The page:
When adding green waste to your compost bin you should aim for a balance of 50% 'greens' and 50% 'browns' to get the right mix.
Find out about:
- brown compost ingredients
- green compost ingredients
- what not to put in your compost bin
- tips for composting
- using your compost
Browns to compost
'Browns' are slower to rot, provide carbon and fibre and allow air pockets to form:
- sawdust and wood ash (untreated wood only)
- shredded paper and torn cardboard, (for example, egg boxes)
- dead flowers
- hedge prunings
- fallen leaves
Greens to compost
'Greens' are quick to rot and provide important nitrogen and moisture:
- raw fruit and vegetables
- used tea bags, leaves and coffee grounds
- soiled pet bedding (but not cat or dog faeces)
- egg shells
- grass cuttings
- stable manure and bedding
- weeds (avoid persistent weeds and weeds in seed)
Do not compost
Certain things should never be placed in your compost bin:
- treated wood
- diseased plants
- meat, fish, bread and cheese
- cooked leftovers
- coal ash
- cat and dog faeces
- metals, glass or plastic
- herbicide and weed killer products*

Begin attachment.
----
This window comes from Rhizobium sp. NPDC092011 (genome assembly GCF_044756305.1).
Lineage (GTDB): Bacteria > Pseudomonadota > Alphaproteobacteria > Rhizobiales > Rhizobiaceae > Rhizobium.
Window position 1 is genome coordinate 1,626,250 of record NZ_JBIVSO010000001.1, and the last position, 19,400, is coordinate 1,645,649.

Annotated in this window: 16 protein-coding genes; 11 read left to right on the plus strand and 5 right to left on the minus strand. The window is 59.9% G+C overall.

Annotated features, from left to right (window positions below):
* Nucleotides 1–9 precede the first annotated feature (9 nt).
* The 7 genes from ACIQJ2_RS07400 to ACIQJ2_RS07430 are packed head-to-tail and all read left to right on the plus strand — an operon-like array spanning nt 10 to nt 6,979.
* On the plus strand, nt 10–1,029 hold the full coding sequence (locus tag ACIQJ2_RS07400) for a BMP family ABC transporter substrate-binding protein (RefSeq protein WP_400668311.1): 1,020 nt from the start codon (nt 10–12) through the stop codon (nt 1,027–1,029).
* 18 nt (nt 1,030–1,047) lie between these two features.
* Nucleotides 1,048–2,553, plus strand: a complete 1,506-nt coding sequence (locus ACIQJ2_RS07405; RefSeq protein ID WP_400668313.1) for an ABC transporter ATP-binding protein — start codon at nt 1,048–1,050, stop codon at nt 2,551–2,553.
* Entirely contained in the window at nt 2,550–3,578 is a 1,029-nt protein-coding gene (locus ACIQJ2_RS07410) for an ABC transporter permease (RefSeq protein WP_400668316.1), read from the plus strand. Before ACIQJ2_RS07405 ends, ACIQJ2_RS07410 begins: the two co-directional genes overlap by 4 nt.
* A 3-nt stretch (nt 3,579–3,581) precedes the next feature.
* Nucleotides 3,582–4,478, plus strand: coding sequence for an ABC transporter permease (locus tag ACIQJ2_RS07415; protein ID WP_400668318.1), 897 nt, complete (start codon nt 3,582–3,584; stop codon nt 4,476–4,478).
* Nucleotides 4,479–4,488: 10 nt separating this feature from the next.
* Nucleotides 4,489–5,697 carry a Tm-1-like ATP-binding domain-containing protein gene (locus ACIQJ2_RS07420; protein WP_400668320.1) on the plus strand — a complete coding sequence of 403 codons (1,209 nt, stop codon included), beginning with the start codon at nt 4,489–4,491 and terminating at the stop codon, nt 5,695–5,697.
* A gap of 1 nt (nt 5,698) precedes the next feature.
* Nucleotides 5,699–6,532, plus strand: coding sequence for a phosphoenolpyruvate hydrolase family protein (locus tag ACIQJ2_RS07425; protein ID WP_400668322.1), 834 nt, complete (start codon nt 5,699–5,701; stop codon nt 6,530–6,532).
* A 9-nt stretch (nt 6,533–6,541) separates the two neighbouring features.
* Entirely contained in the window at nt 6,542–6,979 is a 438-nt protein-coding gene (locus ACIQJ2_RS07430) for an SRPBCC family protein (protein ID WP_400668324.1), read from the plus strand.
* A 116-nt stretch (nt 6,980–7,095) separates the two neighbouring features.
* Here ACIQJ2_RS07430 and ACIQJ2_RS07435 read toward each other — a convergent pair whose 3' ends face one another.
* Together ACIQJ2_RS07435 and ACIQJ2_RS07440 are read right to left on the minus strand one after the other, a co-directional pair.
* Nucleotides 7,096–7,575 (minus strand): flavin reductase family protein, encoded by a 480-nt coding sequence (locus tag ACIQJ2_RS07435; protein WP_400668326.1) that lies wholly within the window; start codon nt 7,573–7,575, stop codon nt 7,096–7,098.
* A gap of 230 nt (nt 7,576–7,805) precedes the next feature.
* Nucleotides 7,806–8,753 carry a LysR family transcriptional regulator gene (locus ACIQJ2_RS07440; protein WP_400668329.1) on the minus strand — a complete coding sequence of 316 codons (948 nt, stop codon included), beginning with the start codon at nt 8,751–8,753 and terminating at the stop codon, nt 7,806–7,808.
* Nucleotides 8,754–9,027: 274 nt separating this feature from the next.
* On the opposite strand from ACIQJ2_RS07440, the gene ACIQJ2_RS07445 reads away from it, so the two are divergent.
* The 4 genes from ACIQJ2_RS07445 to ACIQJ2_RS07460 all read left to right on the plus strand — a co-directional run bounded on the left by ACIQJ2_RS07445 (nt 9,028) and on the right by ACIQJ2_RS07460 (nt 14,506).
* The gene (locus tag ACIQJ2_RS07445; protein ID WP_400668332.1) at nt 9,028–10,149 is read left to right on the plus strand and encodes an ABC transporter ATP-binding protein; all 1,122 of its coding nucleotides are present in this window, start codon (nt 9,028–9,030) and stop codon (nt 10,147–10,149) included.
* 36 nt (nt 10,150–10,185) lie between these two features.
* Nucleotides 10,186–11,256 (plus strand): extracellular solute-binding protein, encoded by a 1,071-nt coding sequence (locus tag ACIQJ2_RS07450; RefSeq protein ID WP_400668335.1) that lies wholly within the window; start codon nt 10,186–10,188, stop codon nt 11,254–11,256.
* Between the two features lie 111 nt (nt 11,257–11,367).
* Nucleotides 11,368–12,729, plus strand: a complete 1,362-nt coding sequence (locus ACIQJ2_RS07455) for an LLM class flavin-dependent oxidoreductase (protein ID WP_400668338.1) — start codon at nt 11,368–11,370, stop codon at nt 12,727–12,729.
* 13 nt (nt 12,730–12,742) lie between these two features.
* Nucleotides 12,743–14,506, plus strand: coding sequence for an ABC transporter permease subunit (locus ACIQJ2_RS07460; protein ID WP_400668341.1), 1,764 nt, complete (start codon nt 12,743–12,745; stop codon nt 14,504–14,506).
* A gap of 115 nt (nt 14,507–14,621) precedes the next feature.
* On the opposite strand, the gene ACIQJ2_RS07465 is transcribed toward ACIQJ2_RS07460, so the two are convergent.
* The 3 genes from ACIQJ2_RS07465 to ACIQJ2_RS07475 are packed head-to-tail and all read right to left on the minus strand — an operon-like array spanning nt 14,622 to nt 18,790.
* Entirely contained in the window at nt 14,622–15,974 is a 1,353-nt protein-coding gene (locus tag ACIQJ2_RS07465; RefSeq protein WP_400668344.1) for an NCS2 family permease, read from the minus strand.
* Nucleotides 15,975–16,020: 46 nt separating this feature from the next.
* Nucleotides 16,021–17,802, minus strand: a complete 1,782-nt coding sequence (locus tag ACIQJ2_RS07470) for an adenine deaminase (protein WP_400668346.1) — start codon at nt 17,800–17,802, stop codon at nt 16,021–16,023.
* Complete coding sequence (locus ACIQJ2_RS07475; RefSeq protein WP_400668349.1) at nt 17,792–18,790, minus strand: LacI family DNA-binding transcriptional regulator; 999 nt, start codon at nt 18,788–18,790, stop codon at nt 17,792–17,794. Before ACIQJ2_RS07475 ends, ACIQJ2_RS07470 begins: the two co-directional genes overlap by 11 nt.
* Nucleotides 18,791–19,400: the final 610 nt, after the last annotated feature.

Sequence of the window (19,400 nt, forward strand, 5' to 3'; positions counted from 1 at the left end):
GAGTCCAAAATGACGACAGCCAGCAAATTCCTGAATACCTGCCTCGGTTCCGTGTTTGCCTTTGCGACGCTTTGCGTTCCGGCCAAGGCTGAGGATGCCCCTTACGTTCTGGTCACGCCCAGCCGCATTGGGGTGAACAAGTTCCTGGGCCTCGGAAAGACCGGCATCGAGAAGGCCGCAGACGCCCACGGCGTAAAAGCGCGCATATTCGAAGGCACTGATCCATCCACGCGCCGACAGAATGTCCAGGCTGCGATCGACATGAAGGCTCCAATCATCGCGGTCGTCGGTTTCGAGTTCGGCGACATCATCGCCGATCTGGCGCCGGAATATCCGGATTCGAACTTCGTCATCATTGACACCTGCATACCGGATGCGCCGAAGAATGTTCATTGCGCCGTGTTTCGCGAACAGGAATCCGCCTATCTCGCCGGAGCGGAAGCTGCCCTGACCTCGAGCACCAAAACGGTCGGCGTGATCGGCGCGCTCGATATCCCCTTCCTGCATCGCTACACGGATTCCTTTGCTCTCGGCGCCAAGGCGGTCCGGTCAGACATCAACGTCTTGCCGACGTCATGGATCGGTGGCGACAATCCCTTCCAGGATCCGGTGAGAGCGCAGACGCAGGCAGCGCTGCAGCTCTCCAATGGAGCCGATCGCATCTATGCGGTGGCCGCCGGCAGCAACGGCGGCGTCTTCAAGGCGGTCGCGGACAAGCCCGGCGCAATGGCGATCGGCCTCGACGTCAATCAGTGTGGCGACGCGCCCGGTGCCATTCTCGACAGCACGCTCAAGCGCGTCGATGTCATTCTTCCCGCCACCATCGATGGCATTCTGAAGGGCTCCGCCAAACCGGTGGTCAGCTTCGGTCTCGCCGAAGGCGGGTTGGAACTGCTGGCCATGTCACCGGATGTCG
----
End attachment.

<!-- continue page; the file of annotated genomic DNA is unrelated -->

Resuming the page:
* If you use herbicide and weed killers, carefully consider the usage instructions before applying them on plants whose may end up in your compost bin. Where products contain Clopyralid you should not put treated plants into your brown bin or home composter.
Tips for making compost
Most compost piles built with a half and half ratio of greens and browns with enough water and air, will shrink down to half the original volume in a few days.
Remember to turn the pile regularly through spring and summer and ensure your compost is moist, but not wet:
- add rain water if your compost bin appears too dry
- cover your compost bin and add dry material if it looks too wet
To speed up the composting process, add soil, finished compost or a compost accelerator - young nettles are an excellent natural accelerator!
Making leafy mulch
If you have too many leaves for your compost bin you can put the excess into a bin bag, make a few holes in it and leave in a secluded spot to rot down. It will be a great soil conditioner in a few months time.
Your compost is ready when it is dark in colour and has an earthy smell. This can take from 6 to 18 months, depending on the material used and the time of year.
Finished compost will appear at the bottom of the heap; remove this to use on your garden.
Return any materials that haven’t finished composting to the composter and keep adding new materials to keep the process going.
Using your compost
Finished compost can be used almost anywhere on the garden (acid-loving plants don’t like compost), using a fork simply dig it into the top six inches of soils, or spread it to cover the soil.
You can also use your compost to feed your lawn or to top up tubs, planters and baskets.